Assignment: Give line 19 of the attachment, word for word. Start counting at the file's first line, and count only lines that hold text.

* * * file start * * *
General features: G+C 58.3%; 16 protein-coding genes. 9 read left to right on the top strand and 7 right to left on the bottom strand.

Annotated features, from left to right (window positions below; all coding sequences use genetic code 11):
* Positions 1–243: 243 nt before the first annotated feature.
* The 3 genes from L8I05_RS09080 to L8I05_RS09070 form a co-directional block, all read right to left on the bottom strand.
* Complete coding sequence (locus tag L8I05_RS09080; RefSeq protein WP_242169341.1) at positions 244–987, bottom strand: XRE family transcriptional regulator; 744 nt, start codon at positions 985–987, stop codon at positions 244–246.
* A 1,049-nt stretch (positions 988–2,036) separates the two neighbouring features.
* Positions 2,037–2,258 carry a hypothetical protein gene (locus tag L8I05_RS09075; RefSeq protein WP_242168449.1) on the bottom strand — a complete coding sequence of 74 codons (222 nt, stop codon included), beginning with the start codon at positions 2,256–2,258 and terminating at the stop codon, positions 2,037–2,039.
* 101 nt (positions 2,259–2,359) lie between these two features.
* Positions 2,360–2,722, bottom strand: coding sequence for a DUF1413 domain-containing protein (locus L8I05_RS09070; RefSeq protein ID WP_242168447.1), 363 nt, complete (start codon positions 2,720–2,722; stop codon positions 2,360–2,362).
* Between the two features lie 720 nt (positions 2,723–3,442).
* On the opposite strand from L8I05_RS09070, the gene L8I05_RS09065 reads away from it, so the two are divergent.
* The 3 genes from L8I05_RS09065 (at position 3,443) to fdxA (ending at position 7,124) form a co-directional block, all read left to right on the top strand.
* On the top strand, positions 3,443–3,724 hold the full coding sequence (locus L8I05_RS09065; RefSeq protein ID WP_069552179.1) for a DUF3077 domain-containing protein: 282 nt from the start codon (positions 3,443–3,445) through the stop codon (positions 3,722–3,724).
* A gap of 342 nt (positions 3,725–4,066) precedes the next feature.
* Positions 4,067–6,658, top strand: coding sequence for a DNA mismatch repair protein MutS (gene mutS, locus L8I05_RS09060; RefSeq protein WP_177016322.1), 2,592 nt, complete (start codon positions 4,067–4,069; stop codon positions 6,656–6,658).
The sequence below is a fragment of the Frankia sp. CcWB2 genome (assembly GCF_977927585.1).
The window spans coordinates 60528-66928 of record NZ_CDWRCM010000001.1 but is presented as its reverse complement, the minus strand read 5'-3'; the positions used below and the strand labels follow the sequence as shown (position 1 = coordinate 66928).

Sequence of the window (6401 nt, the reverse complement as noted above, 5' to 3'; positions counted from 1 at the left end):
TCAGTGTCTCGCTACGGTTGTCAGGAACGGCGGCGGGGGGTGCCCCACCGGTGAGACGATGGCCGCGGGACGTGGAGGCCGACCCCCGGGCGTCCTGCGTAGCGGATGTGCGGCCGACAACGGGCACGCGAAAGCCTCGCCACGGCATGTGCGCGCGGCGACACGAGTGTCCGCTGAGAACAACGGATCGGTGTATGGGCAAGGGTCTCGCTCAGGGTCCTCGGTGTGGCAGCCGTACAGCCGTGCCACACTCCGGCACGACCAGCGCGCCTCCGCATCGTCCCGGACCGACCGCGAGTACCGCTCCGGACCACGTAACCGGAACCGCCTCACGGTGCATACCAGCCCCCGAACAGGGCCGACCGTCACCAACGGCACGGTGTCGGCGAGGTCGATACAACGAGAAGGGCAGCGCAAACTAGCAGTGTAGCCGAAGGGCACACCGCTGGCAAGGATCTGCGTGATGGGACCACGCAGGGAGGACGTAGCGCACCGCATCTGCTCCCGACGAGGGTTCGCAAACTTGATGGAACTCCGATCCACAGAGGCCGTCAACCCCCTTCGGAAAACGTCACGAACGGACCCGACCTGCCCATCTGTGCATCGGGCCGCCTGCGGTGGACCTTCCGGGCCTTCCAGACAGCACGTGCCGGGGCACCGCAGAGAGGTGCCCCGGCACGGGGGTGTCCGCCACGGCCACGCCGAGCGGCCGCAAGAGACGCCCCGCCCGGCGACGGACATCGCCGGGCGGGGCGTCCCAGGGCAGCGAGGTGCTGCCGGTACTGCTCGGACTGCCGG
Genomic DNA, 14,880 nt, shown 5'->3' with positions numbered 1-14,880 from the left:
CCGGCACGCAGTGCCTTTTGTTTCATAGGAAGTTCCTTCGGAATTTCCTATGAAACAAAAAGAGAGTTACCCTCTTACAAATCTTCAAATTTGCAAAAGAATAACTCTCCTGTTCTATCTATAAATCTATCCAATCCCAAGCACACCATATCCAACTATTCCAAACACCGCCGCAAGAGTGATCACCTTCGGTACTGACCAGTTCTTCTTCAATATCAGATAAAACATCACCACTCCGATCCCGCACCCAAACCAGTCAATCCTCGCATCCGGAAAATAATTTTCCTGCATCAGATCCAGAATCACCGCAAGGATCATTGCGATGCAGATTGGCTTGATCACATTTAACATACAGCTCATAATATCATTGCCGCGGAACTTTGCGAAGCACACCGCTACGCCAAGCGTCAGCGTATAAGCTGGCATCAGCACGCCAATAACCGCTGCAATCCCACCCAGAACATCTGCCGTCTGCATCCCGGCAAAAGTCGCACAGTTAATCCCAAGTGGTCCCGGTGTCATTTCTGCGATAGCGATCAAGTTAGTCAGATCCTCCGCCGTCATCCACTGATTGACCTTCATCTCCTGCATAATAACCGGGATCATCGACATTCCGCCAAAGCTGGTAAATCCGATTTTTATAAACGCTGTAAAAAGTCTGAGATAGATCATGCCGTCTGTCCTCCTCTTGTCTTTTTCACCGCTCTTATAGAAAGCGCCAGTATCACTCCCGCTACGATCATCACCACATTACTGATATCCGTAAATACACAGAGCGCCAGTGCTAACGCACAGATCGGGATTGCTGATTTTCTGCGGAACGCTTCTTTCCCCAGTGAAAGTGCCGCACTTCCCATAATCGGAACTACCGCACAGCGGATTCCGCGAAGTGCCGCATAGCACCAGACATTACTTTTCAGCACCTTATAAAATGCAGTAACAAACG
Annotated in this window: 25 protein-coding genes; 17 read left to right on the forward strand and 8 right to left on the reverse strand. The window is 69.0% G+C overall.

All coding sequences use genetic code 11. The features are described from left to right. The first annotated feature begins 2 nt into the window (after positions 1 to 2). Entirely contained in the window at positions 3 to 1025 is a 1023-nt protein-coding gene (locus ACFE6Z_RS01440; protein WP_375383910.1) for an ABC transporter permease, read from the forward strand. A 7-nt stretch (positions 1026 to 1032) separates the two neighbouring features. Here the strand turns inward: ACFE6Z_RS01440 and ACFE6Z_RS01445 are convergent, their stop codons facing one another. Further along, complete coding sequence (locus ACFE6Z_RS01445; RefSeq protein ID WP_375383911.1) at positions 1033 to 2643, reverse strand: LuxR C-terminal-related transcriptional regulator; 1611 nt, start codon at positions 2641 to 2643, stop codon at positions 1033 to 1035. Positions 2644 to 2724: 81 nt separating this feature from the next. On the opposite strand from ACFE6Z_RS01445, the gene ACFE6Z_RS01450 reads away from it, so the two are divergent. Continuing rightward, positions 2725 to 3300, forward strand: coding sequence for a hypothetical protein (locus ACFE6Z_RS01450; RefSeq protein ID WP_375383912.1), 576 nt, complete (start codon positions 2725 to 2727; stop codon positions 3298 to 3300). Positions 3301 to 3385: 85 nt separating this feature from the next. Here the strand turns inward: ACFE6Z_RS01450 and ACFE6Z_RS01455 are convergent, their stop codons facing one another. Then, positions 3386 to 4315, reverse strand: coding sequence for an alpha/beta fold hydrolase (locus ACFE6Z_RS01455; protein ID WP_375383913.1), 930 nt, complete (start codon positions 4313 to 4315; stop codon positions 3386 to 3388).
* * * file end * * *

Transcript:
TCAGTGTCTCGCTACGGTTGTCAGGAACGGCGGCGGGGGGTGCCCCACCGGTGAGACGATGGCCGCGGGACGTGGAGGCCGACCCCCGGGCGTCCTGCGTAGCGGATGTGCGGCCGACAACGGGCACGCGAAAGCCTCGCCACGGCATGTGCGCGCGGCGACACGAGTGTCCGCTGAGAACAACGGATCGGTGTATGGGCAAGGGTCTCGCTCAGGGTCCTCGGTGTGGCAGCCGTACAGCCGTGCCACACTCCGGCACGACCAGCGCGCCTCCGCATCGTCCCGGACCGACCGCGAGTACCGCTCCGGACCACGTAACCGGAACCGCCTCACGGTGCATACCAGCCCCCGAACAGGGCCGACCGTCACCAACGGCACGGTGTCGGCGAGGTCGATACAACGAGAAGGGCAGCGCAAACTAGCAGTGTAGCCGAAGGGCACACCGCTGGCAAGGATCTGCGTGATGGGACCACGCAGGGAGGACGTAGCGCACCGCATCTGCTCCCGACGAGGGTTCGCAAACTTGATGGAACTCCGATCCACAGAGGCCGTCAACCCCCTTCGGAAAACGTCACGAACGGACCCGACCTGCCCATCTGTGCATCGGGCCGCCTGCGGTGGACCTTCCGGGCCTTCCAGACAGCACGTGCCGGGGCACCGCAGAGAGGTGCCCCGGCACGGGGGTGTCCGCCACGGCCACGCCGAGCGGCCGCAAGAGACGCCCCGCCCGGCGACGGACATCGCCGGGCGGGGCGTCCCAGGGCAGCGAGGTGCTGCCGGTACTGCTCGGACTGCCGG